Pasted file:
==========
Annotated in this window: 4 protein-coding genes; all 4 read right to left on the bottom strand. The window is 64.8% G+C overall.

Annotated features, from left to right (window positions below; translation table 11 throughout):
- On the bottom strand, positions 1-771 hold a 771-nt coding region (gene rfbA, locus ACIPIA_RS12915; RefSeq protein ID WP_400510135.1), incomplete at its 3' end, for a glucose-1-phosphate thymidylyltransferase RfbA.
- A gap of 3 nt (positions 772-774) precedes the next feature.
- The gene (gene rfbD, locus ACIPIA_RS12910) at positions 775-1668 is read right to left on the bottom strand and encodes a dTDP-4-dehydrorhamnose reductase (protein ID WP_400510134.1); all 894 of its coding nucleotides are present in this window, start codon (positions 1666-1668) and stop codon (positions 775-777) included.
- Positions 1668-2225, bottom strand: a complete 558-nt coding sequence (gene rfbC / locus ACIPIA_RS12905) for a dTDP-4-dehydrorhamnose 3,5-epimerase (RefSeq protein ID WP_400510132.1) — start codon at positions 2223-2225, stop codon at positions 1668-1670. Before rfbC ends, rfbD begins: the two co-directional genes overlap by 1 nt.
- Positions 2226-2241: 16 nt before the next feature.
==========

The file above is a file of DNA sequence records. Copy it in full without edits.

Annotated in this window: 4 protein-coding genes; all 4 read right to left on the bottom strand. The window is 64.8% G+C overall.

Annotated features, from left to right (window positions below; translation table 11 throughout):
- On the bottom strand, positions 1-771 hold a 771-nt coding region (gene rfbA, locus ACIPIA_RS12915; RefSeq protein ID WP_400510135.1), incomplete at its 3' end, for a glucose-1-phosphate thymidylyltransferase RfbA.
- A gap of 3 nt (positions 772-774) precedes the next feature.
- The gene (gene rfbD, locus ACIPIA_RS12910) at positions 775-1668 is read right to left on the bottom strand and encodes a dTDP-4-dehydrorhamnose reductase (protein ID WP_400510134.1); all 894 of its coding nucleotides are present in this window, start codon (positions 1666-1668) and stop codon (positions 775-777) included.
- Positions 1668-2225, bottom strand: a complete 558-nt coding sequence (gene rfbC / locus ACIPIA_RS12905) for a dTDP-4-dehydrorhamnose 3,5-epimerase (RefSeq protein ID WP_400510132.1) — start codon at positions 2223-2225, stop codon at positions 1668-1670. Before rfbC ends, rfbD begins: the two co-directional genes overlap by 1 nt.
- Positions 2226-2241: 16 nt before the next feature.